My vote’s for the second option.

  3. Joel Gaines says:

    James,

    “It’s also unclear to me why it is that more nation-building in Afghanistan “could bring true victory” whereas doing it in Iraq, a far more significant and populous state, is a diversion from the greater war effort.”

    The majority of those opposing the effort in Iraq don’t do so from a sense of how it will impact Iraq. They don’t oppose the effort out of some sense of which application of force is correct – nor out of any moral inclination.

    The majority of those opposing the effort in Iraq do so because they are afraid. They are afraid the “even handedness” we have exercised in ME relations (giving more money to Egypt than Israel for example) will end, which has been drummed into us as the probable catalyst for the next world war.

    What people have failed to realize is the war is already here. People are coming to our backyard to kill us. At the same time, they are steadily attempting to inject their twisted value base into the mainstream of ME thinking – increasing their ability to gain power.

    Many are stuck in the “here and now” and can’t see past the windshields of their cars. I say it takes a larger attempt at “vision” than that to understand the threats our children will have to face.

  4. Meezer says:

    Why is it that very few (outside the blogasphere) note that it is *not* the U.S. or even the ‘West’ that they fight against? They fight the ‘other’, whatever it may be. In the East they kill Hindus and Budhists.

  5. Brett says:

    There’s a big difference between supporting terrorism and supporting al Qaeda and allied groups. Cuba’s on the state dept. list, too.

  6. pixilateddoctor says:

    There is no god. You people are fools

  7. James Joyner says:

    Hal: It certainly seems to be the implication of Cordesman’s column.

    Meezer: Good question. Pretty much all the mainstream books on either terrorism (e.g. Bruce Hoffman) or Islam (e.g., Bernard Lewis) make that point. It does seem to be missed by most, though.

    Brett: Sure. Remember, though, that al Qaeda is just one loosely organized part of the larger Islamist terror movement. And Saddam was a major sponsor of them, even though his government was secular.

  8. Hal says:

    James, how do you get from

    “Yes, these fights have a military dimension — but the primary struggle is political, ideological and economic. We can’t win it by force or on the cheap. Victory will come only through strengthening local allies and reformers, not by trying to impose our own political values.”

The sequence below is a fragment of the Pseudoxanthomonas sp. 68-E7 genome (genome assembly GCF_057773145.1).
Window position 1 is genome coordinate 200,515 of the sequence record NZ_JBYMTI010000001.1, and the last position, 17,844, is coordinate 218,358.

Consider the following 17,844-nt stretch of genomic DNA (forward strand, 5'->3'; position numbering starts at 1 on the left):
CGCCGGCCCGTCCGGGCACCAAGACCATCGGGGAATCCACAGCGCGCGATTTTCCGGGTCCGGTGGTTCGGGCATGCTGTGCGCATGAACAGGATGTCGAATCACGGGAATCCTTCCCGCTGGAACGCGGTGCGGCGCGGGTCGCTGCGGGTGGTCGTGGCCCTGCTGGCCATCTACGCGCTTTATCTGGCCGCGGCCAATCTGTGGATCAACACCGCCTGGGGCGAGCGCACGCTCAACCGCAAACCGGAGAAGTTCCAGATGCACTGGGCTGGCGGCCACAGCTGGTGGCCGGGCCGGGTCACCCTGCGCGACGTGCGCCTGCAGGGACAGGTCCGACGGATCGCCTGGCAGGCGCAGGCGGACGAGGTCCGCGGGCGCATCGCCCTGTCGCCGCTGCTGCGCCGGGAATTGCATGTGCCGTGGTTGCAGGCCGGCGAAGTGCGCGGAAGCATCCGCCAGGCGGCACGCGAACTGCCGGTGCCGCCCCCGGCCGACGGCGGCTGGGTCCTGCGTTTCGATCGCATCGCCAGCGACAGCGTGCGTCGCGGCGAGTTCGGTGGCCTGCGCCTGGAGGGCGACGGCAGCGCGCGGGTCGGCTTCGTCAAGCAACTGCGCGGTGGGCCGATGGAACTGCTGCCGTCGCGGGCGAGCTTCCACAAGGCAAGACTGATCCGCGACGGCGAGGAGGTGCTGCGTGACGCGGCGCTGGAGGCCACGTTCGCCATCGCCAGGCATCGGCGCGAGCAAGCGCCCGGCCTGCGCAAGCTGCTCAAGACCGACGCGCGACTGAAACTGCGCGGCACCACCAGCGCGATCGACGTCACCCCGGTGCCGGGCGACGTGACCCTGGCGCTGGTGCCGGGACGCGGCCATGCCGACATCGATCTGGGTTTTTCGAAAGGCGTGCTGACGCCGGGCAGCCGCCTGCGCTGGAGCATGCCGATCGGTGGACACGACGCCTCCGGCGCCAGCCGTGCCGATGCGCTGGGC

to

    But let’s not pretend that the Islamists will love us if only we’d play nice.

    Just curious.

  9. James Joyner says:

    Hal: I get it from “There is daily, violent evidence that the American invasion has bred a mix of Iraqi Islamists and foreign volunteers that is a growing threat.

    The International Institute of Strategic Studies in London has estimates that Al Qaeda and its affiliates now have a strength of 18,000 men, many joining the movement as a result of the Afghan and Iraq conflicts.”

    What, we weren’t going to invade Afghanistan?

    And, what precisely do you think he means by “the primary struggle is political, ideological and economic”? It’s the same tired rhetoric that we’ve been hearing for decades. It was at least marginally true of old style terrorist organizations like the PLO and the IRA, that had actual goals in mind. Certainly, economics isn’t an issue, as much of the leadership in Islamist groups is quite well off. And compromise on ideological and political fronts will just embolden the terrorists, who will see it as a sign of weakness. Remember, these are guys who think the Wahabbist Saudi government is insufficiently extreme in its commitment to Islam.

  10. Hal says:

    a) They’re talking about not finishing the job in
    Afghanistan which didn’t kill them and the bone headed invasion of Iraq which drove up recruitment through the roof.

    b) Look to your own leader Bush: Mideast democracy key to terror war.

  11. James Joyner says:

    The Taliban is destroyed. I agree that we should have done better at the mop-up, but the situation in Pakistan made that awfully complicated. I don’t think we could have simultaneously “finished the job” in Afghanistan and respected Pakistan’s sovereignty.

    Bush’s point actually contradicts Cordesman, who says we shouldn’t try to impose our vision on them. I’m skeptical that democracy is going to happen, but agree that it’s the answer.

  12. Joel Gaines says:

    James,

    The article originally quoting the IISS “study” failed to make it clearly understood that the 18000 number they cite is 2000 less than the number of Al Qaeda and affiliated cells/groups according to the same “study”. They also failed to mention that number was a big, wopping, educated guess.

    I no longer remember where the article was, but while the headline made it look like this was some kind of build up from previous numbers, there was actually nothing stated in the article to support the headline. My interpretation of the data is that there are 2000 less now and that the numbers of al-Qaeda MIGHT be increasing due to the happenings in Iraq.

    I am not discounting the data (much), but that was a article most spun, IMHO.

    One thing is certain, foreign fighters who are not having much success getting into Israel right now are coming into Iraq to fight the Infadel there instead. Those are not really al-Qaeda types though.